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Arlington immigrants celebrate first Thanksgiving

Organizers from the Ethiopian Community Development Council said it was a time to learn about different cultures and the common goal of rebuilding their lives.

ARLINGTON, Va. — While you may be putting the finishing touches on your Turkey Day menu, several dozen newcomers to the country were treated to an early Thanksgiving in Arlington. In fact, Sunday’s feast for recent refugees was their first Thanksgiving ever. 

Organizers from the Ethiopian Community Development Council of Arlington said it was not only about introducing them to this uniquely American holiday, but it was time to learn about different cultures and their common goal of rebuilding their lives. 

As Alina Stovbun stood on stage singing the classic American jazz song “Summertime” to a room full of refugees, she recalled her own journey to America this past summer when she fled the war in Ukraine.  

“It was not easy. I cried a lot," said Stovbun. “When you arrive to America, you have feelings that you are nothing; you are alone. But it’s not true, we’re all here to support each other.”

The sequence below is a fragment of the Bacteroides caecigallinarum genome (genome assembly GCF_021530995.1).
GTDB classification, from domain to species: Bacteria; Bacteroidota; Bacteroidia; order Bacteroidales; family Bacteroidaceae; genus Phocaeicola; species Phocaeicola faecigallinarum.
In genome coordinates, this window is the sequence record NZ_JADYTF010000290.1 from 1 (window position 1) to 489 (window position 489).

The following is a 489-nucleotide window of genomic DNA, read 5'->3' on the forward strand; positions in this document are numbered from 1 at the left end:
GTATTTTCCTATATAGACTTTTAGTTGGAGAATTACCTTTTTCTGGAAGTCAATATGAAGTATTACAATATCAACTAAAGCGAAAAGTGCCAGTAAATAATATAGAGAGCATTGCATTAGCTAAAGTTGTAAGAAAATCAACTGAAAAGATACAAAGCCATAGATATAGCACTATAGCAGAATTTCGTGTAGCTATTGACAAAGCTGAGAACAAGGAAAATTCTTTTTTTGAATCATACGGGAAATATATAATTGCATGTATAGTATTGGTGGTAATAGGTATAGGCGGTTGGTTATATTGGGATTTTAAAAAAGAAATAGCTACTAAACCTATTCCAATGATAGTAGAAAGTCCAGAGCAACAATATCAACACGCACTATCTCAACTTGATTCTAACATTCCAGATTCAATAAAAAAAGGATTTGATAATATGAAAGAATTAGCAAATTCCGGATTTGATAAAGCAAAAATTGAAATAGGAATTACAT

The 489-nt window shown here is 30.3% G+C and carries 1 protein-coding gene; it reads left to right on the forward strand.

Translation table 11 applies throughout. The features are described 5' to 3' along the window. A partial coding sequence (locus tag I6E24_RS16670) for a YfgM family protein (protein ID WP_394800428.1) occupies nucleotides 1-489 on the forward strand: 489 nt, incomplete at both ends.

That’s what the first Thanksgiving event was all about. ECDC has been hosting Thanksgiving celebrations for 10 years. This was the first in-person gathering since the pandemic.

“They turned out in big numbers to celebrate this American holiday because they’re on their way to becoming American themselves,” said Bob Elston who serves as housing coordinator with ECDC and who was among the team who picked up the refugees for the first time at Dulles Airport.

“Everybody cooked and brought with them their traditional food from home and so it’s a mix of culture and religion,” added Sarah Zullo Director of the Afghan Community Center of Washington, DC Metro. “One of the things we found when people get together and enjoy food, they quickly realize they have more in common than differences.”

Most of the refugees invited to the international feast have been in this country for less than a year. Some were from El Salvador, others were from Afghanistan. They all carried the courage and conviction it takes to rebuild their lives, often leaving family and good jobs back home. 

Stubvin left a high-level development position for babysitting and teaching jobs in America, but she is reinventing herself with this new-found freedom.

“I’m a teacher, I’m a musician I can do everything,” she said,
and America is a great opportunity to find out who you are.”

So, as she sang for the crowd of newcomers, she sang songs of encouragement and gratitude for second chances. 

“Thanksgiving is a wonderful holiday because you realize how rich you are without money,” said Subvin.


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